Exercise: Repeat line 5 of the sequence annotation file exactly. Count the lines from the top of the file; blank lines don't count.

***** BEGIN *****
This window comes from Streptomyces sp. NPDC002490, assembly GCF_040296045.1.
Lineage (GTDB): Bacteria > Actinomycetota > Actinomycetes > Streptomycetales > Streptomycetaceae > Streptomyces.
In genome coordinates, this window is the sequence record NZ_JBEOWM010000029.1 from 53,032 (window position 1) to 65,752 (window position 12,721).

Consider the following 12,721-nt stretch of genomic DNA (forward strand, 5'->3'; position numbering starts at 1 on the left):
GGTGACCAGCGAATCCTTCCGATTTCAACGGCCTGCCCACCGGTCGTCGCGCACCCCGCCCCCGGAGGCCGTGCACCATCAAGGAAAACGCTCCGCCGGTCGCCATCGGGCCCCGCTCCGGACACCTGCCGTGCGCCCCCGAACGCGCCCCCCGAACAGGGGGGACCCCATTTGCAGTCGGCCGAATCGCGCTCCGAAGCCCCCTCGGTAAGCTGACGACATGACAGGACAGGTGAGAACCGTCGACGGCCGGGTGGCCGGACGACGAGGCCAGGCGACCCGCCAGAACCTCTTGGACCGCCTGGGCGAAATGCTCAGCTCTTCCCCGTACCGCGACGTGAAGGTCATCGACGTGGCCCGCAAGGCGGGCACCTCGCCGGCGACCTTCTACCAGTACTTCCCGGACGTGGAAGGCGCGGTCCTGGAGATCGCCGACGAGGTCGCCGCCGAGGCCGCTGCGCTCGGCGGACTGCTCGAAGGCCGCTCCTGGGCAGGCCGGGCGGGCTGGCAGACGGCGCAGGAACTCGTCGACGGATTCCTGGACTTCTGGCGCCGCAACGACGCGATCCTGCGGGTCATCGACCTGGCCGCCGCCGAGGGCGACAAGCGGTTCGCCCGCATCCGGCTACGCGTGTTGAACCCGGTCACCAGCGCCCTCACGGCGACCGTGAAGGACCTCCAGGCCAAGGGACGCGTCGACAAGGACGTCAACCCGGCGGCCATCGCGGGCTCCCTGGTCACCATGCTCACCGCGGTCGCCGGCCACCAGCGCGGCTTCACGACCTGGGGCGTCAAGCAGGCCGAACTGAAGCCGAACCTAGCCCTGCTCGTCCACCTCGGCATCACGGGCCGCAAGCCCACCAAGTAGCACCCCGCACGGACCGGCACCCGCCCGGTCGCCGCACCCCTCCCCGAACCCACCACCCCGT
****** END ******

GGTGACCAGCGAATCCTTCCGATTTCAACGGCCTGCCCACCGGTCGTCGCGCACCCCGCCCCCGGAGGCCGTGCACCATCAAGGAAAACGCTCCGCCGGTCGCCATCGGGCCCCGCTCCGGACACCTGCCGTGCGCCCCCGAACGCGCCCCCCGAACAGGGGGGACCCCATTTGCAGTCGGCCGAATCGCGCTCCGAAGCCCCCTCGGTAAGCTGACGACATGACAGGACAGGTGAGAACCGTCGACGGCCGGGTGGCCGGACGACGAGGCCAGGCGACCCGCCAGAACCTCTTGGACCGCCTGGGCGAAATGCTCAGCTCTTCCCCGTACCGCGACGTGAAGGTCATCGACGTGGCCCGCAAGGCGGGCACCTCGCCGGCGACCTTCTACCAGTACTTCCCGGACGTGGAAGGCGCGGTCCTGGAGATCGCCGACGAGGTCGCCGCCGAGGCCGCTGCGCTCGGCGGACTGCTCGAAGGCCGCTCCTGGGCAGGCCGGGCGGGCTGGCAGACGGCGCAGGAACTCGTCGACGGATTCCTGGACTTCTGGCGCCGCAACGACGCGATCCTGCGGGTCATCGACCTGGCCGCCGCCGAGGGCGACAAGCGGTTCGCCCGCATCCGGCTACGCGTGTTGAACCCGGTCACCAGCGCCCTCACGGCGACCGTGAAGGACCTCCAGGCCAAGGGACGCGTCGACAAGGACGTCAACCCGGCGGCCATCGCGGGCTCCCTGGTCACCATGCTCACCGCGGTCGCCGGCCACCAGCGCGGCTTCACGACCTGGGGCGTCAAGCAGGCCGAACTGAAGCCGAACCTAGCCCTGCTCGTCCACCTCGGCATCACGGGCCGCAAGCCCACCAAGTAGCACCCCGCACGGACCGGCACCCGCCCGGTCGCCGCACCCCTCCCCGAACCCACCACCCCGT